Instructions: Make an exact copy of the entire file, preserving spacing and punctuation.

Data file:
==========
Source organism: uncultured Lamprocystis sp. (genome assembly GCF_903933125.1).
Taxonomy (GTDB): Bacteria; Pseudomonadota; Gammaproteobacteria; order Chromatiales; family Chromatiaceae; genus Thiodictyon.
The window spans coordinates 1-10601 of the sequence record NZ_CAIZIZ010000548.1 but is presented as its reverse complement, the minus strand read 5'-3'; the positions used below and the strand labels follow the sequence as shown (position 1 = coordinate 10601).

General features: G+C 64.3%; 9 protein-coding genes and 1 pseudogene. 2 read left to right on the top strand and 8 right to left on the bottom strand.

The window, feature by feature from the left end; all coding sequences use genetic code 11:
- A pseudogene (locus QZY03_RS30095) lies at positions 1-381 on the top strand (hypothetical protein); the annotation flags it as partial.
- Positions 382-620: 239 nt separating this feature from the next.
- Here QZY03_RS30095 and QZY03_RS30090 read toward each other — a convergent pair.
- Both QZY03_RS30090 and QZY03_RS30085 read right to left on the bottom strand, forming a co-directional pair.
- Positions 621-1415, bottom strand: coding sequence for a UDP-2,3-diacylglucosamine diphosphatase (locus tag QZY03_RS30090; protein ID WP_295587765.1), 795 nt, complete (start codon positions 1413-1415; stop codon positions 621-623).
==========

Source organism: uncultured Lamprocystis sp. (genome assembly GCF_903933125.1).
Taxonomy (GTDB): Bacteria; Pseudomonadota; Gammaproteobacteria; order Chromatiales; family Chromatiaceae; genus Thiodictyon.
The window spans coordinates 1-10601 of the sequence record NZ_CAIZIZ010000548.1 but is presented as its reverse complement, the minus strand read 5'-3'; the positions used below and the strand labels follow the sequence as shown (position 1 = coordinate 10601).

General features: G+C 64.3%; 9 protein-coding genes and 1 pseudogene. 2 read left to right on the top strand and 8 right to left on the bottom strand.

The window, feature by feature from the left end; all coding sequences use genetic code 11:
- A pseudogene (locus QZY03_RS30095) lies at positions 1-381 on the top strand (hypothetical protein); the annotation flags it as partial.
- Positions 382-620: 239 nt separating this feature from the next.
- Here QZY03_RS30095 and QZY03_RS30090 read toward each other — a convergent pair.
- Both QZY03_RS30090 and QZY03_RS30085 read right to left on the bottom strand, forming a co-directional pair.
- Positions 621-1415, bottom strand: coding sequence for a UDP-2,3-diacylglucosamine diphosphatase (locus tag QZY03_RS30090; protein ID WP_295587765.1), 795 nt, complete (start codon positions 1413-1415; stop codon positions 621-623).